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Of course, it’s been nearly 17 years since Mr. Show ended its 30-episode (plus a couple specials) run on HBO, and even among fans of sketch comedy, it’d be acceptable for some blurring to have set in. I have days where I can’t necessarily remember which performers and writers were part of Mr. Show versus The State versus the short-run Upright Citizen’s Brigade series versus The Whitest Kids U’ Know, among other contenders. (It’s much easier to remember who was in Key & Peele.)
As a memory refresher, Mr. Show premiered in 1995 and starred Odenkirk and Cross and featured a recurring cast of performers and writers including Paul F. Tompkins, Sarah Silverman, Tom Kenny, Mary Lynn Rajskub, Scott Aukerman and Jack Black. Episodes were framed by Cross and Odenkirk before a series of sketches joined together loosely through passing characters or lines of dialogue. The material was absurdist and rule-breaking and the structure owed more than a little to Monty Python’s Flying Circus.
W/ Bob & David may have dropped the “Mr. Show” part of the title and added some typographical quirks, but it’s pretty much the same thing, with only minor shifts in format and almost unnoticeable shifts in tone. The opening credits are, if anything, more Monty Python-esque. The connective tissue between the skits is perhaps a little flimsier. And only the first episode begins with Bob and David directly in front of the audience, directly linking the new show to its legacy by having the stars emerge from a Port-a-Potty Time Machine that transported them from 1998, sadly aged by 17 years. The catch-up will take about five seconds for Mr. Show fans, and for viewers who didn’t watch Mr. Show before? Come on. You’ve seen sketch comedy before and the only question is: “Is it funny?” Because the only thing more excruciating than unfunny sketch comedy is unfunny improv comedy.
And the answer is: “Mostly funny, yup.”
Because Odenkirk and Cross are busy guys, W/ Bob & David‘s Netflix run is only four half-hour episodes, which hardly counts as anything in our binge-happy culture, and critics have seen the first and third installments. There’s a certain acclimation process that leads to some clunkiness in the first episode, with the Time Travel Port-a-Potty sketch taking a particularly long time to unfold and reach an admirably grammar-wonky punchline. The first episode is additionally plagued by an audience that acts as if it might also have been sitting in the studio for 17 years, waiting for this return, prompting some of the easiest laughs I’ve heard outside of 2 Broke Girls crowds I have to assume were plied with alcohol. There are moments in that episode in which a Brian Posehn shrug generates a roar — and heaven knows I like Brian Posehn and admire the expressiveness of his shrugging, but perhaps a mere reactive smile would suffice. The second episode, freed from the constraints of needing to reestablish what loose premise the show ever had is much smoother, and my decree from on high is that the audience’s laughs were generally more appropriate.
As usual, Odenkirk and Cross’ humor ranges from easily explainable silliness that escalates in unexpected and extreme ways to more savvy and formally adventurous sketches that play off the familiar in smartly escalating ways. A good example of the former would be Digital Soothsayer Shangy, who has mastered the art of being in three places at once mostly through a series of amusing wigs, accents and exhortations of “digital!” The latter might be represented in the 30 for 30 parody about the life of downhill skier Waif Nickelson, whose motto — “Get it over with” — became a national mantra. Oh, and then there are sketches like the Time Travel Port-a-Potty bit that goes from poo to punctuation when it comes to comedic targets. So maybe what I’m saying is that the show has no set rules and does many things amusingly.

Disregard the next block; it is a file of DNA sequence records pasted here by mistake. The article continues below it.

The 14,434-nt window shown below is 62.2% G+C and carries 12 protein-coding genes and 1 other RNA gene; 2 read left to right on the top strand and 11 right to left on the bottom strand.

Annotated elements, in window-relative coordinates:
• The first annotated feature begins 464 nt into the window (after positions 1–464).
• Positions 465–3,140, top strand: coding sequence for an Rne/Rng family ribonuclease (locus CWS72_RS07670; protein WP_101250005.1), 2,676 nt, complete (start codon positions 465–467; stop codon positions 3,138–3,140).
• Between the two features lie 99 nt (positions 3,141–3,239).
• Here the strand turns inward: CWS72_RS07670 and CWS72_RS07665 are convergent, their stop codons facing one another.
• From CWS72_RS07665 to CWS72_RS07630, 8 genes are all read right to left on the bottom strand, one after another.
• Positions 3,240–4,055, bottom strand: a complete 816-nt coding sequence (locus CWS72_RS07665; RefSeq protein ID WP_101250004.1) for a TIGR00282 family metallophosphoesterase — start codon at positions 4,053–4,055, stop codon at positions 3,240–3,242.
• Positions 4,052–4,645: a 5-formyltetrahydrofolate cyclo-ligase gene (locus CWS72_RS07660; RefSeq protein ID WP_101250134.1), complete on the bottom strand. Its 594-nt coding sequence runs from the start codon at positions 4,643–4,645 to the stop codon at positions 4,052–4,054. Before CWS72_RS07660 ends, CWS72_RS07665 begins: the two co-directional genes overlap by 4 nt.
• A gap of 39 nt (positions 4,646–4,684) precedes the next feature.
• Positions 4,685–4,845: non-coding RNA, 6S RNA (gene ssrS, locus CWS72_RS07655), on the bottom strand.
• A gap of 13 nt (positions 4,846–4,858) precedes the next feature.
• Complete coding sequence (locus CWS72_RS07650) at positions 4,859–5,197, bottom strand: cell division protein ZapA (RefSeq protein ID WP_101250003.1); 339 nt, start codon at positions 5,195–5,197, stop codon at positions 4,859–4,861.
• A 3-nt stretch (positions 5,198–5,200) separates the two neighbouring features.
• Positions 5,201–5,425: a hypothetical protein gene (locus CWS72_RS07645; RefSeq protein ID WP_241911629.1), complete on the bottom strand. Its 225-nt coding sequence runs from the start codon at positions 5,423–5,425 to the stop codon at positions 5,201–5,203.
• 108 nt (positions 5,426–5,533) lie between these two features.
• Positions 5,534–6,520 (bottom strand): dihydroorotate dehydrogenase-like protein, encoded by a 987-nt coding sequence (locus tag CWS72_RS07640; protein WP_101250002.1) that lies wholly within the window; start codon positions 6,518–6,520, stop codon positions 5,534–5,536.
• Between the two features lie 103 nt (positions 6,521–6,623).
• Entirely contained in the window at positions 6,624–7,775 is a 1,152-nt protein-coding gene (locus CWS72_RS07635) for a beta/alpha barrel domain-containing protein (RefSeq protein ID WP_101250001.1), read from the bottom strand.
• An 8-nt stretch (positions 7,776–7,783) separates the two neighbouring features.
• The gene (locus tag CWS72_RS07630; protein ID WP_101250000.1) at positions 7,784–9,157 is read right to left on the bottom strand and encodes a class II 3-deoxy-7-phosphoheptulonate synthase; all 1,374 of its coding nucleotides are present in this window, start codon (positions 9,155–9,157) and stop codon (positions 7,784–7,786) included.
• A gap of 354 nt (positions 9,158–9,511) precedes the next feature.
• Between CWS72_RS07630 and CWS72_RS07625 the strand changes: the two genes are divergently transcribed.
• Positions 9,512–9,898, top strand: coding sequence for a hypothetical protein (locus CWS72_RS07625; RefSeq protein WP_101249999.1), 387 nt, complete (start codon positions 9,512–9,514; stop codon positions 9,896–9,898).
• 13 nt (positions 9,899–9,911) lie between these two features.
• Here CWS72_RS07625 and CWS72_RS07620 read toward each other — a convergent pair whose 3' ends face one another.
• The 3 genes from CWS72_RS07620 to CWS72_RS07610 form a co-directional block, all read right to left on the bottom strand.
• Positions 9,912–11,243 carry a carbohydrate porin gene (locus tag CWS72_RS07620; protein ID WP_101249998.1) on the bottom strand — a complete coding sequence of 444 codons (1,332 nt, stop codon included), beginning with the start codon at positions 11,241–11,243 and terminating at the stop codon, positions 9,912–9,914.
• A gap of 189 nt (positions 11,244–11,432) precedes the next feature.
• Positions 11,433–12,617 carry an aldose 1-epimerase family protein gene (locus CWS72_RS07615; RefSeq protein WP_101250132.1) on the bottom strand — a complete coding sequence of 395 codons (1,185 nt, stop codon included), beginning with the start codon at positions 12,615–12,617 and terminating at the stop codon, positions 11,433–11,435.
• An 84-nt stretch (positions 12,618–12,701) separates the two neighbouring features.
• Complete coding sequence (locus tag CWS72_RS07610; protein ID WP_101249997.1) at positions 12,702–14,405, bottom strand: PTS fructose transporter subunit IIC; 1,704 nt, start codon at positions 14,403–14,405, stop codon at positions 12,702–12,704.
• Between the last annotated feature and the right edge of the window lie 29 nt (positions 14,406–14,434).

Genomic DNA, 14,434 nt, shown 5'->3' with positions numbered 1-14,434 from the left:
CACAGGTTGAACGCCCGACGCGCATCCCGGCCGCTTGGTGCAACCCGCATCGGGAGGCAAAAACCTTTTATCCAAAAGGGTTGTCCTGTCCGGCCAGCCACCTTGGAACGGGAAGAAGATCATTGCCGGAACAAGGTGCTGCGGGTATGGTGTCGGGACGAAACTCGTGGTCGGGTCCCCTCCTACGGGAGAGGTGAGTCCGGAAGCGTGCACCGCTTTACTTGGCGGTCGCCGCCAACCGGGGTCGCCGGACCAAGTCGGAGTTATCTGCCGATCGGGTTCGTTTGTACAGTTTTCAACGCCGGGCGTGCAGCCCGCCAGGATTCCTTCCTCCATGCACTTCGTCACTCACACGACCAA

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In addition to Cross and Odenkirk, much of the original cast is back including Posehn, Tompkins, Aukerman, Jay Johnston, John Ennis, Scott Adsit and Dino “Starburns” Stamatopoulos.
Rajskub makes one appearance, playing a deaf chef, that will have some sensitive viewers cringing, but this is generally a pretty masculine universe, with Jill Talley, Brett Paesel and Paget Brewster as the other women appearing, usually only briefly, in the two episodes I’ve seen.
There’s also a pervasive whiteness to these two episodes. The only two sketches featuring African-American actors are a talk show parody with Cross playing the director of a revisionist film that attempts to recontextualize slaves as “helpers” and another in which Cross plays a driver trying to get Keegan-Michael Key’s cop to pull him over. Both sketches are very funny and both sketches generate humor from mocking people who would negate African-American suffering, but I’m definitely hoping that somebody like Mr. Show veteran Jerry Minor pops up in one of the two additional episodes.
Those, however, are mere comments and not criticisms. Mining humor from the power of the C-word, the challenging logistics of the Most Dangerous Game, a Jewish pope and Gallagher, W/ Bob & David will sate comedy appetites for the Mr. Show faithful, albeit very briefly.
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